His Honor, the Truck Driver


Eldon B. Conklin is a 71-years-young ball of energy who serves as mayor of Gouverneur, NY, an upstate rural town of 5,000 residents who all pretty much know one another. Located picturesquely between the St. Lawrence River and the Adirondack Mountains, Gouverneur is the type of Mayberry-like town where you would expect to find such a person as mayor.

What you wouldn’t expect is to learn that the mayor spends his entire summer driving a truck for a drum and bugle corps, as he has for the past 13 years.

And by the way, that corps is 3,000 miles away.

Let’s hear from him how this all came to be.

“My niece was married to an instructor for Blue Devils who was aware that I knew how to drive a truck. He asked me if I might be interested in going on tour some year. In 1989, he connected me with the corps’ traffic manager. And so, I found myself flying into Oakland, where I was picked up by someone from the corps and driven to the corps hall. At that point, I still had no idea what I was getting myself into.”

Also, he had yet to see his first drum corps show. Ever.

“But after a couple days, I was driving the equipment truck to Stockton, CA, and a couple days later, I left on tour to Ogden, UT, pulling the food trailer. When the equipment trailer broke down just outside of California, I left the food trailer behind, picked up the equipment trailer, pulled it 600 miles to Ogden, and went back to pick up the left-behind food trailer.”

Thus the corps realized he knew what he was doing.

“Being a person who can’t just sit, doing nothing, I started coming into the kitchen and helping out. By the time we left Ogden, the cooks had gone to Mike Moxley, the corps director, and asked if I could pull the food trailer. That’s the way it’s been ever since.

“On a typical day, I get up in the morning and help with breakfast, then I try to get the main meat courses donefor the day, then I get some rest in the afternoon if we’re moving out that night.

“As for retirement, I’ll let my health dictate that. When my body says I can’t do it anymore, then I’ll have to think about it. Until then, I’m looking forward to going home to the daily routine when the summer’s over,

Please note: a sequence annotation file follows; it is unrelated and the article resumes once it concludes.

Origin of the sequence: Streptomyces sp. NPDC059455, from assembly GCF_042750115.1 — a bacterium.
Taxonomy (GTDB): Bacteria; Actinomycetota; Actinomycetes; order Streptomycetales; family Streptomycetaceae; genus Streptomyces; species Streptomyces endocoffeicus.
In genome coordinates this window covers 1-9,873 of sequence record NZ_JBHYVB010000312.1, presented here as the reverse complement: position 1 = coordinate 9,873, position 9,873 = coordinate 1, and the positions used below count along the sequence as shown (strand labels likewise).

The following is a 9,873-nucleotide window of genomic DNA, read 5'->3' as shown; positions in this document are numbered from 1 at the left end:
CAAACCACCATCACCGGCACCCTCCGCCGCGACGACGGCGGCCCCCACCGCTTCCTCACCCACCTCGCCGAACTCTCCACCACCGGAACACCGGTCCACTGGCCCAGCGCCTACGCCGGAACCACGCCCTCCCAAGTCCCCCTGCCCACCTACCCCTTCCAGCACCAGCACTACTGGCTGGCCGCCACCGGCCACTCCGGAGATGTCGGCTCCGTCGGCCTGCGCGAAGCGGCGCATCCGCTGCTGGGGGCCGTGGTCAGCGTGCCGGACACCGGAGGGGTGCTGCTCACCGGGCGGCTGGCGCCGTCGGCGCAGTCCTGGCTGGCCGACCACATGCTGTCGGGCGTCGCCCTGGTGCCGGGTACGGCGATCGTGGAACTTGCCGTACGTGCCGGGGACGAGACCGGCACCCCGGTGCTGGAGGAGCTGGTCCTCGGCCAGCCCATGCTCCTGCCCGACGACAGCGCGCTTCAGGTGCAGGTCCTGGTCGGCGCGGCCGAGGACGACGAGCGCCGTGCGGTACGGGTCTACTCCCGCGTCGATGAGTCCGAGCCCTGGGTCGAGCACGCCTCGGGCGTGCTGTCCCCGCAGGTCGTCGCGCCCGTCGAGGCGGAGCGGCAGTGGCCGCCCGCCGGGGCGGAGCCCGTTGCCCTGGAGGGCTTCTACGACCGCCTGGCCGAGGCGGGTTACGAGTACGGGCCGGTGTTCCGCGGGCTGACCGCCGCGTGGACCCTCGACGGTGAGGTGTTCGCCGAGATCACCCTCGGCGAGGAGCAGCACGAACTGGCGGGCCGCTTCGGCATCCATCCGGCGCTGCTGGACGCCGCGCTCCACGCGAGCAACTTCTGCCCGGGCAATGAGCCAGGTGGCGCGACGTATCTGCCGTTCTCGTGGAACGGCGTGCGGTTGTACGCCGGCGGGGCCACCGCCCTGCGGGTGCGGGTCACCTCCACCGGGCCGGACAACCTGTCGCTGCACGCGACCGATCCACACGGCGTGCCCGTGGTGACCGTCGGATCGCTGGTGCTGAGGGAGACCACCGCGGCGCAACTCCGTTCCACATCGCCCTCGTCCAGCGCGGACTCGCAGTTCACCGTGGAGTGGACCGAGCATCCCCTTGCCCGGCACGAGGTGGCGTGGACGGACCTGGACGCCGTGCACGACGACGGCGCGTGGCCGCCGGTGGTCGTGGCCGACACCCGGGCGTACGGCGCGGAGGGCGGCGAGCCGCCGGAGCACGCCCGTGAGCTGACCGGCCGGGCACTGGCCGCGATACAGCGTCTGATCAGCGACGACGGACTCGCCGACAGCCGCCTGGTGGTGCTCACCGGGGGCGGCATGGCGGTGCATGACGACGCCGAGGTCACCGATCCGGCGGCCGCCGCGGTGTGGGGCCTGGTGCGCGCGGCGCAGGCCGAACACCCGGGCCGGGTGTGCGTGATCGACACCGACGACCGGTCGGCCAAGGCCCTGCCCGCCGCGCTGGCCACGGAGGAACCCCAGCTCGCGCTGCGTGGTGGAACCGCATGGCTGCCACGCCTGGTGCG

and doing this all again next year.”

Last year, Eldon took the food truck home when the corps was in the region and gave tours to the townspeople, showing them what he does all summer. When he was asked to speak at the local Kiwanis Club, he said he would do so if he could talk about something other than politics. And so, he talked about drum corps, showing several enlarged drum corps photos and a video of Blue Devils’ 2000 show. He also explained what he did and how he got involved.

As for why he keeps returning for more, “I do it because of the dedication of the kids. I have a great belief in them. Blue Devils is a very dedicated organization that treats the kids extremely well, and everything revolves around what’s best for the kids. It’s easy to be proud to be part of an organization like that.”

This week, Eldon went home on Monday to pick up his wife, and to attend scheduled town meetings on Tuesday and Wednesday. (He stays in touch with town affairs during the tour.) After finals, he and his wife will drive the food trailer to Concord, and then they’ll drive their car back from California after visiting the niece whose husband got him involved with the corps. “I drive to California because that’s the only way I can take my large toolbox, which it seems I need use every day that I’m on the road,” he proclaims.

Gail Schultz, Blue Devils Promotion and Development Director, talks fondly of Eldon. “He has got to be the most patient human being I’ve ever been around. Plus, he makes an excellent meatloaf. His voice soothes the kids over the CB at night and his knowledge of where to go makes us feel safe.”

Eldon has high hopes for the corps come finals. “It’s a rewarding feeling to watch the kids progress during the summer through all the ups and downs. You realize you’ve got some improving to do when someone beats you, but every year we all hope for one more ring.”

He has words for everyone in the stands. “I want to end with this: Anyone who has time on their hands, is in their later years, and who wants to give back something, should consider what I’ve done. It would be a good experience for them to get involved with drum corps.”

And it would be a good experience for the drum corps as well.
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